Chatteris High Street plans set for green-light as Fenland planners recommend approval despite objections
Major plans which will see listed premises renovated, upgraded and even extended in Chatteris High Street are expected to be approved on Wednesday (28).
Eileen Fisher has applied to renovate and extend existing buildings at 11 to 13A. She is seeking permission to change the use of the former Charlie Brown’s hair salon and storage premises at number 11 into residential use; to renovate and upgrade the existing dwelling and shop at number 13, to renovate the existing offices at 13A and to demolish the dilapidated outbuildings in Dobbs Yard and build two new homes.
The plans are due to be discussed by Fenland's planning committee and have been recommended for approval by officers, despite more than a dozen objections from nearby residents.
The properties are jointly owned by Mrs Fisher and Mrs Vivien Golding and extend to about half-an-acre within the town’s Conservation Area.
Numbers 11 and 13 are Grade II Listed but, number 13A, which forms a composite part of the overall street façade, is not.
It is proposed to demolish the range of buildings that border Dobbs Yard which are previously converted pig pens, cattle sheds and storage barns and build new cart shed parking bays and two three bedroom homes.
The application is before next week's committee meeting because the officer's recommendation is contrary to a number of representations.
However, Chatteris Town Council does support the proposals, however it has suggested that in order to allay some of the concerns raised by objectors, unit two be moved away from the boundary and either reduced in height or the new buildings be single storey.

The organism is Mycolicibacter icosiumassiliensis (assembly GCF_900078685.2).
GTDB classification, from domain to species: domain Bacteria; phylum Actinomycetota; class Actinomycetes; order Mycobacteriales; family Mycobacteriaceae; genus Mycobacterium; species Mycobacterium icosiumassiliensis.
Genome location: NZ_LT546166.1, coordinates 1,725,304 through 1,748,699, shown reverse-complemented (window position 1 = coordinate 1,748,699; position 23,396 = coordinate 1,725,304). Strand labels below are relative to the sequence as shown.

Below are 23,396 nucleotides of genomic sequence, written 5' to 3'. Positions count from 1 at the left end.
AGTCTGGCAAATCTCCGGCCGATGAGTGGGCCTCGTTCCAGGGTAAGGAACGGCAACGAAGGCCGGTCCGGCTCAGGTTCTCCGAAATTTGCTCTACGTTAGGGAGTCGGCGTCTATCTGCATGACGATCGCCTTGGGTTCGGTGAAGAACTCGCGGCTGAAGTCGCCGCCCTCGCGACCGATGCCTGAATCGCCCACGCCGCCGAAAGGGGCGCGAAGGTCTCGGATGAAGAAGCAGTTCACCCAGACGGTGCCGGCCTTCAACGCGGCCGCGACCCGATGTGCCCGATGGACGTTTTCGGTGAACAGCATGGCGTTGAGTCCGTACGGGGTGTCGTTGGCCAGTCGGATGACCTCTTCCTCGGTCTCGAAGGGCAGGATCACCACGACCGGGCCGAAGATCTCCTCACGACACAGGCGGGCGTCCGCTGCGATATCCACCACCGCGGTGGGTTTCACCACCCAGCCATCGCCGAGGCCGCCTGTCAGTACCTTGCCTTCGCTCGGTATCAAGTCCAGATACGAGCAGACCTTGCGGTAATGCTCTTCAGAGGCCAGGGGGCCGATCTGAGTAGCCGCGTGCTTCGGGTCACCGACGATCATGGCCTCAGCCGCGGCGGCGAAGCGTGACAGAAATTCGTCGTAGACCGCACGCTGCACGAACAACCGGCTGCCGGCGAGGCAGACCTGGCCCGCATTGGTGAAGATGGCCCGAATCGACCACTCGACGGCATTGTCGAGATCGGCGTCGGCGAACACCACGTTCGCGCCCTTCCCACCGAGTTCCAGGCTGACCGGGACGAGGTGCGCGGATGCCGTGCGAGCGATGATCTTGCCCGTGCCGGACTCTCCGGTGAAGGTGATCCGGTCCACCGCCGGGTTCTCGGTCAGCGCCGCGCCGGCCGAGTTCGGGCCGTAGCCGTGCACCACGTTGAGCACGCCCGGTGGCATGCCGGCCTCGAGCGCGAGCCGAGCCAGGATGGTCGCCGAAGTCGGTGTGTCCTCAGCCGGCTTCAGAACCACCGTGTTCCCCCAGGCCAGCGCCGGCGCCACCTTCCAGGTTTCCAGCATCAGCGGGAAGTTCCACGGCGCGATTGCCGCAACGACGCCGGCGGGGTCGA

A number of the objectors are concerned that unit two - which as two storey home - is too large and high and therefore should be moved away from the boundary.
But the planning officer's report to the meeting says: " It is acknowledged that some of the relationships between proposed dwellings are not ideal however it is considered that the benefits of the renovation and reuse of these historic buildings outweighs the lack of individual outside spaces and resultant privacy issues this creates.
"Proposed unit two is located in very close proximity to the boundary with numbers 2 and 6 Boadicea Court, with number 6 being the most affected by the proposal.
"The proposed dwelling has been designed to keep the two-storey element to the minimum and positioned so it is obscured by the garage of number 2, as such there are not considered to be any significant detrimental impacts on the residential amenity of numbers 2 and 6 Boadicea Court."
Other objections include an increase of traffic using Boadicea Court; overlooking and loss of light; limited outside space; loss of privacy; over development and design not in keeping with the vicinity.
However, the council's conservation officer says the proposal is acceptable but asks for a number of conditions.